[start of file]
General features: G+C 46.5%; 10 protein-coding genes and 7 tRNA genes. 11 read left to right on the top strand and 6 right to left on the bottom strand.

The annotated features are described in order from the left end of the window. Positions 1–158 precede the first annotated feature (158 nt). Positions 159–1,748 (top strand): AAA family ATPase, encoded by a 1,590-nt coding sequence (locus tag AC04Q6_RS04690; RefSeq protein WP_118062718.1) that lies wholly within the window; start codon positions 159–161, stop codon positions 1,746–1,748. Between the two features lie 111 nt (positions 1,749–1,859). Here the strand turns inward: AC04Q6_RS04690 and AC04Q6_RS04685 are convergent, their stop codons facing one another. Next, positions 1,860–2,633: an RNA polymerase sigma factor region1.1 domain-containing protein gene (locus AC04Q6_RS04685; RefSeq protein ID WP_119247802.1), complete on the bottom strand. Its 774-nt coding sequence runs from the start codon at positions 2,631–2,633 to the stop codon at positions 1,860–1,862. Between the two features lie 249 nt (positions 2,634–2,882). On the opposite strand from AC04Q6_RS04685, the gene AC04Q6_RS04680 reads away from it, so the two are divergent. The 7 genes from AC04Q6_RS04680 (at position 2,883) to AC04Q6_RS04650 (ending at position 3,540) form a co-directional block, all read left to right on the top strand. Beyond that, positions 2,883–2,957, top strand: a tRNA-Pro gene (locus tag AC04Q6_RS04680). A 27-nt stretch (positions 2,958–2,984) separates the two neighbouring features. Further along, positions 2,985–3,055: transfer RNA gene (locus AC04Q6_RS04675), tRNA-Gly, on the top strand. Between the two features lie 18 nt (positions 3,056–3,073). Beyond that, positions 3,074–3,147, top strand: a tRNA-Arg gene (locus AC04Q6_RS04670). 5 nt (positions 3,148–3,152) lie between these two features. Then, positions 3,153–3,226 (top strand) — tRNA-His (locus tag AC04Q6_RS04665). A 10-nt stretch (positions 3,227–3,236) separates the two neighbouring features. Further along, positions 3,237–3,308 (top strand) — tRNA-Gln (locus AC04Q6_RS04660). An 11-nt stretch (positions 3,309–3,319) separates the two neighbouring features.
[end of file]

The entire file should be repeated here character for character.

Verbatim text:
General features: G+C 46.5%; 10 protein-coding genes and 7 tRNA genes. 11 read left to right on the top strand and 6 right to left on the bottom strand.

The annotated features are described in order from the left end of the window. Positions 1–158 precede the first annotated feature (158 nt). Positions 159–1,748 (top strand): AAA family ATPase, encoded by a 1,590-nt coding sequence (locus tag AC04Q6_RS04690; RefSeq protein WP_118062718.1) that lies wholly within the window; start codon positions 159–161, stop codon positions 1,746–1,748. Between the two features lie 111 nt (positions 1,749–1,859). Here the strand turns inward: AC04Q6_RS04690 and AC04Q6_RS04685 are convergent, their stop codons facing one another. Next, positions 1,860–2,633: an RNA polymerase sigma factor region1.1 domain-containing protein gene (locus AC04Q6_RS04685; RefSeq protein ID WP_119247802.1), complete on the bottom strand. Its 774-nt coding sequence runs from the start codon at positions 2,631–2,633 to the stop codon at positions 1,860–1,862. Between the two features lie 249 nt (positions 2,634–2,882). On the opposite strand from AC04Q6_RS04685, the gene AC04Q6_RS04680 reads away from it, so the two are divergent. The 7 genes from AC04Q6_RS04680 (at position 2,883) to AC04Q6_RS04650 (ending at position 3,540) form a co-directional block, all read left to right on the top strand. Beyond that, positions 2,883–2,957, top strand: a tRNA-Pro gene (locus tag AC04Q6_RS04680). A 27-nt stretch (positions 2,958–2,984) separates the two neighbouring features. Further along, positions 2,985–3,055: transfer RNA gene (locus AC04Q6_RS04675), tRNA-Gly, on the top strand. Between the two features lie 18 nt (positions 3,056–3,073). Beyond that, positions 3,074–3,147, top strand: a tRNA-Arg gene (locus AC04Q6_RS04670). 5 nt (positions 3,148–3,152) lie between these two features. Then, positions 3,153–3,226 (top strand) — tRNA-His (locus tag AC04Q6_RS04665). A 10-nt stretch (positions 3,227–3,236) separates the two neighbouring features. Further along, positions 3,237–3,308 (top strand) — tRNA-Gln (locus AC04Q6_RS04660). An 11-nt stretch (positions 3,309–3,319) separates the two neighbouring features.